keywords = "GIS, Landslide hazard map, Landslide risk assessment, Landslide risk map",
author = "Rodeano Roslee and Jamaluddin, {Tajul Anuar} and Talip, {Mustapa Abd}",
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AU - Roslee, Rodeano

AU - Jamaluddin, Tajul Anuar

AU - Talip, Mustapa Abd

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N2 - This paper introduces a landslide risk assessment (LRA) concept to develop a comprehensive model, which can significantly benefit stakeholders and is best suited for local conditions. The first step was to develop a semi-quantitative database through extensive desk, field and laboratory studies, including compilation of secondary data. In addition, information from remote sensing studies, engineering geological mapping, characterisation of observed hazard parameters and soil and rock testings was also included. The next step was to establish criteria for landslide hazard identification. Seven main related parameters are taken into account; i.e. 1) geology, 2) geodynamic features, 3) slope conditions, 4) hydrology/hydrogeology, 5) types of landuse, 6) engineering characteristics of soils, and 7) engineering characteristics of rocks. All the parameters were compiled and analysed with the landslide distribution map (LDM) to generate a landslide hazard map (LHM). The LDM is based on landslide locations in the study area obtained from field studies and satellite image interpretation. The third step is a vulnerability survey (physical, social and environmental) and compilation of secondary data for elements at risk (population and properties value) to produce the population map (PM) and property value map (PVM). Finally, the landslide risk map (LRiM) was produced by superimposing the LHM, PM and PVM. In terms of landslide hazards, the LHM of Kota Kinabalu area suggests that 2.78% of the area can be categorised as having very low hazard, 14.1% as low hazard, 19.7% as medium hazard, 51.6% as high hazard, 11.3% as very high hazard and 0.4% as extremely high hazard. In terms of landslide risks, the LRiM indicates that 13.1% of the area is in very low risk zone, 20.3% in low risk zone, 16.1% in medium risk zone, 17.5% in high risk zone, 23.1% in very high risk zone and 1.0% in extremely high risk zone. Areas with low degree of landslide hazards may not necessary will have low risk to landslides and vice-versa. This study shows the ability of the Geographic Information System approach as a powerful intergrative tool in handling semi-quantitative data in spatial LRA research.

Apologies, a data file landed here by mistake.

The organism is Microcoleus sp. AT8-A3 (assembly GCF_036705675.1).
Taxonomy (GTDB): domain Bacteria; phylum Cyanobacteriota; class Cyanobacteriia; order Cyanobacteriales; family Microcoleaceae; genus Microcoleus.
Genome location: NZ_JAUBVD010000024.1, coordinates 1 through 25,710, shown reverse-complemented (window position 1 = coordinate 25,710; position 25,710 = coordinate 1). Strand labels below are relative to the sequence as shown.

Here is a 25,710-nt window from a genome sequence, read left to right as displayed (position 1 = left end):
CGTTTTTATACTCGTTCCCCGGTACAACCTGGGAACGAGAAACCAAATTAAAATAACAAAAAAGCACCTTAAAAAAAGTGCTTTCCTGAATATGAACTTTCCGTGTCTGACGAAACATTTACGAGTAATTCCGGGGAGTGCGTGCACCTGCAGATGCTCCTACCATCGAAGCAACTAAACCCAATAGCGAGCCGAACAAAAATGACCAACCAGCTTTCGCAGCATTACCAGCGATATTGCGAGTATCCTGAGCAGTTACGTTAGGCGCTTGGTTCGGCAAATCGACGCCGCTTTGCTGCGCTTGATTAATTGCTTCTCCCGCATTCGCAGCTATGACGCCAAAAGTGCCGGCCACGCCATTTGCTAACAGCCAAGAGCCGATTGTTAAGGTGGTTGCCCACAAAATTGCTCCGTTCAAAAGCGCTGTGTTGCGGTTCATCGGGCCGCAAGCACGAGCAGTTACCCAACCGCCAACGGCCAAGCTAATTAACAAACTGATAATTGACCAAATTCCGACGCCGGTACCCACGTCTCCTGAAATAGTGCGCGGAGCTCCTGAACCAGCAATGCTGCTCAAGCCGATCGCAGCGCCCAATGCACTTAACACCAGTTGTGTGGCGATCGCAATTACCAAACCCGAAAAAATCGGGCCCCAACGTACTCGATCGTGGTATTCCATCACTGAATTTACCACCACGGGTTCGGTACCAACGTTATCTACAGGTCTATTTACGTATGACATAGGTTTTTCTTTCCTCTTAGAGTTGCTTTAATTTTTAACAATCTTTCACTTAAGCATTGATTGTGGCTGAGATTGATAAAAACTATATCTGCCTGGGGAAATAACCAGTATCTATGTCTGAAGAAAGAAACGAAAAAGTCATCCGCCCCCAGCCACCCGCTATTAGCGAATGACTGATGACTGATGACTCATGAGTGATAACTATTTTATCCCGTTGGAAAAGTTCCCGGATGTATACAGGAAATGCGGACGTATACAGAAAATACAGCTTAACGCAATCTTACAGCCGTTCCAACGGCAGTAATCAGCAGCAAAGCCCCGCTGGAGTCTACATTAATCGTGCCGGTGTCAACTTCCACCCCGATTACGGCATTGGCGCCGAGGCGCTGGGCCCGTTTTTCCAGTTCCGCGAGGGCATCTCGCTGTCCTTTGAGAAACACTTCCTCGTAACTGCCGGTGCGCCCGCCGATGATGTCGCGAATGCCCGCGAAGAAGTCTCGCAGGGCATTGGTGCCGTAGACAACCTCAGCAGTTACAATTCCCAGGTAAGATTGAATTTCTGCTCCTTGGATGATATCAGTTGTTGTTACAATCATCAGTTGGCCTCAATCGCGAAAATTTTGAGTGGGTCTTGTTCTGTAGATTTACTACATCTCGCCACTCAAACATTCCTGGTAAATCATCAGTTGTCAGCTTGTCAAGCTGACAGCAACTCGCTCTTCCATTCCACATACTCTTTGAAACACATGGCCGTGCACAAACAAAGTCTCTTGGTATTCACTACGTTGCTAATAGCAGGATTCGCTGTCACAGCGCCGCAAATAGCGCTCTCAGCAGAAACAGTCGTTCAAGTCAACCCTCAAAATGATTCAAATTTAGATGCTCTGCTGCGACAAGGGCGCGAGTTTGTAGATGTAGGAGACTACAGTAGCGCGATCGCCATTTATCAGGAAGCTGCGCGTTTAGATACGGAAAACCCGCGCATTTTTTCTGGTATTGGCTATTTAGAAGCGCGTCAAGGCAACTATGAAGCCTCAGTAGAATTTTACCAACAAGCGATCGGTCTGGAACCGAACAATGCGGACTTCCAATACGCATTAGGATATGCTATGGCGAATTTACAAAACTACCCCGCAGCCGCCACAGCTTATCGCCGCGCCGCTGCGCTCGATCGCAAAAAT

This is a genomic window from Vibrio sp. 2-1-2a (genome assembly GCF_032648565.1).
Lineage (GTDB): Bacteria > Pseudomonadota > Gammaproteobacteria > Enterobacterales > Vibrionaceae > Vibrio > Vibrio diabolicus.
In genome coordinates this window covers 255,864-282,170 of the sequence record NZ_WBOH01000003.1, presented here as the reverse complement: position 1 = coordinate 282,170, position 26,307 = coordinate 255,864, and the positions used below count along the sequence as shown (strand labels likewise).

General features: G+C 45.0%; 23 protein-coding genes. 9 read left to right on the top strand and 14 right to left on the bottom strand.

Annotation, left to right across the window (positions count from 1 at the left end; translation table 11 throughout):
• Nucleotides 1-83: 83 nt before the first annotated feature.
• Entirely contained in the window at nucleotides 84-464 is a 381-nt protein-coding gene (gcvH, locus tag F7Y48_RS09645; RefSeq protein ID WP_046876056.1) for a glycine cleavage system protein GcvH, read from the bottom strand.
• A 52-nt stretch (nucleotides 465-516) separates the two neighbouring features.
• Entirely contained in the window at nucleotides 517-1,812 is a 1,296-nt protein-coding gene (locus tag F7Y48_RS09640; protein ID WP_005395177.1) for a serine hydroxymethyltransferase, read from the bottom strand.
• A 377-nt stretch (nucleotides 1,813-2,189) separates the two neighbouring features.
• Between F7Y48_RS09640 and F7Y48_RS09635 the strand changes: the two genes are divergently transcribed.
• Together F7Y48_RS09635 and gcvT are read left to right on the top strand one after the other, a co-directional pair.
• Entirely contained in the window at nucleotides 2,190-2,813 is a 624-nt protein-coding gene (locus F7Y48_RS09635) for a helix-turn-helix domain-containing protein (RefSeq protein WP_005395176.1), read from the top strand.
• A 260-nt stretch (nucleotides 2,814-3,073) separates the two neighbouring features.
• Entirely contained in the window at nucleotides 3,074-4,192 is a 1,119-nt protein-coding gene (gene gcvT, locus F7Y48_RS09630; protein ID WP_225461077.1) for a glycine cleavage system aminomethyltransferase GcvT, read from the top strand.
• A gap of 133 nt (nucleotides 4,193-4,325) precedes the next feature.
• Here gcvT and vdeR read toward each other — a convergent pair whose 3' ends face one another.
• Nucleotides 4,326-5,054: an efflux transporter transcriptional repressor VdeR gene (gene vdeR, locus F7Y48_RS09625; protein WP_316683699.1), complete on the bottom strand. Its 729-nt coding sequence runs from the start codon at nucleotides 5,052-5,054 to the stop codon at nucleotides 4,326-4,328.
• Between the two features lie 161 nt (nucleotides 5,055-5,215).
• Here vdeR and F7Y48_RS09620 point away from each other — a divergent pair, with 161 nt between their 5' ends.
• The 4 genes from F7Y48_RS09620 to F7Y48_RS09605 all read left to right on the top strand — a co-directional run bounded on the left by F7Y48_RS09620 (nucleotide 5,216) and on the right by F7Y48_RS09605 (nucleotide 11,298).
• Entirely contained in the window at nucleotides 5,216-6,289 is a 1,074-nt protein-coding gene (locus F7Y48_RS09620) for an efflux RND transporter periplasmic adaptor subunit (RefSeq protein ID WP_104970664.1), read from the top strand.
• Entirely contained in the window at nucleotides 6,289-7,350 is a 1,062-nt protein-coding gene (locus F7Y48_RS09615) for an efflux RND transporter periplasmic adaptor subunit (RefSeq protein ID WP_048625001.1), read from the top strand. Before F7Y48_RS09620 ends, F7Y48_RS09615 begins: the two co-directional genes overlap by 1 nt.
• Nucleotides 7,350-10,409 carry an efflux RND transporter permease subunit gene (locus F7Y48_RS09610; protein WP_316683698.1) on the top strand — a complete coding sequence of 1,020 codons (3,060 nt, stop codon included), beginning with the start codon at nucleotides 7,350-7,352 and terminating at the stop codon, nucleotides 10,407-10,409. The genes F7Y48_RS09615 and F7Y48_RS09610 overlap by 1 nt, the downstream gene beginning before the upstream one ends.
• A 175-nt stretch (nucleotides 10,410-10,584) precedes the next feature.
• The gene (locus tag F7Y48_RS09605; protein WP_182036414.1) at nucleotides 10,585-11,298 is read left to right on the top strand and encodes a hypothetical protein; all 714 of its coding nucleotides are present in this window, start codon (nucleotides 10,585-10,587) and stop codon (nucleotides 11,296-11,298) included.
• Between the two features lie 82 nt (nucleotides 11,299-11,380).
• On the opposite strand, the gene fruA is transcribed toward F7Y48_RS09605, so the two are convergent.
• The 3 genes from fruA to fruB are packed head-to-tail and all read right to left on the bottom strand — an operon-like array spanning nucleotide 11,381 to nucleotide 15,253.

AB - This paper introduces a landslide risk assessment (LRA) concept to develop a comprehensive model, which can significantly benefit stakeholders and is best suited for local conditions. The first step was to develop a semi-quantitative database through extensive desk, field and laboratory studies, including compilation of secondary data. In addition, information from remote sensing studies, engineering geological mapping, characterisation of observed hazard parameters and soil and rock testings was also included. The next step was to establish criteria for landslide hazard identification. Seven main related parameters are taken into account; i.e. 1) geology, 2) geodynamic features, 3) slope conditions, 4) hydrology/hydrogeology, 5) types of landuse, 6) engineering characteristics of soils, and 7) engineering characteristics of rocks. All the parameters were compiled and analysed with the landslide distribution map (LDM) to generate a landslide hazard map (LHM). The LDM is based on landslide locations in the study area obtained from field studies and satellite image interpretation. The third step is a vulnerability survey (physical, social and environmental) and compilation of secondary data for elements at risk (population and properties value) to produce the population map (PM) and property value map (PVM). Finally, the landslide risk map (LRiM) was produced by superimposing the LHM, PM and PVM. In terms of landslide hazards, the LHM of Kota Kinabalu area suggests that 2.78% of the area can be categorised as having very low hazard, 14.1% as low hazard, 19.7% as medium hazard, 51.6% as high hazard, 11.3% as very high hazard and 0.4% as extremely high hazard. In terms of landslide risks, the LRiM indicates that 13.1% of the area is in very low risk zone, 20.3% in low risk zone, 16.1% in medium risk zone, 17.5% in high risk zone, 23.1% in very high risk zone and 1.0% in extremely high risk zone. Areas with low degree of landslide hazards may not necessary will have low risk to landslides and vice-versa. This study shows the ability of the Geographic Information System approach as a powerful intergrative tool in handling semi-quantitative data in spatial LRA research.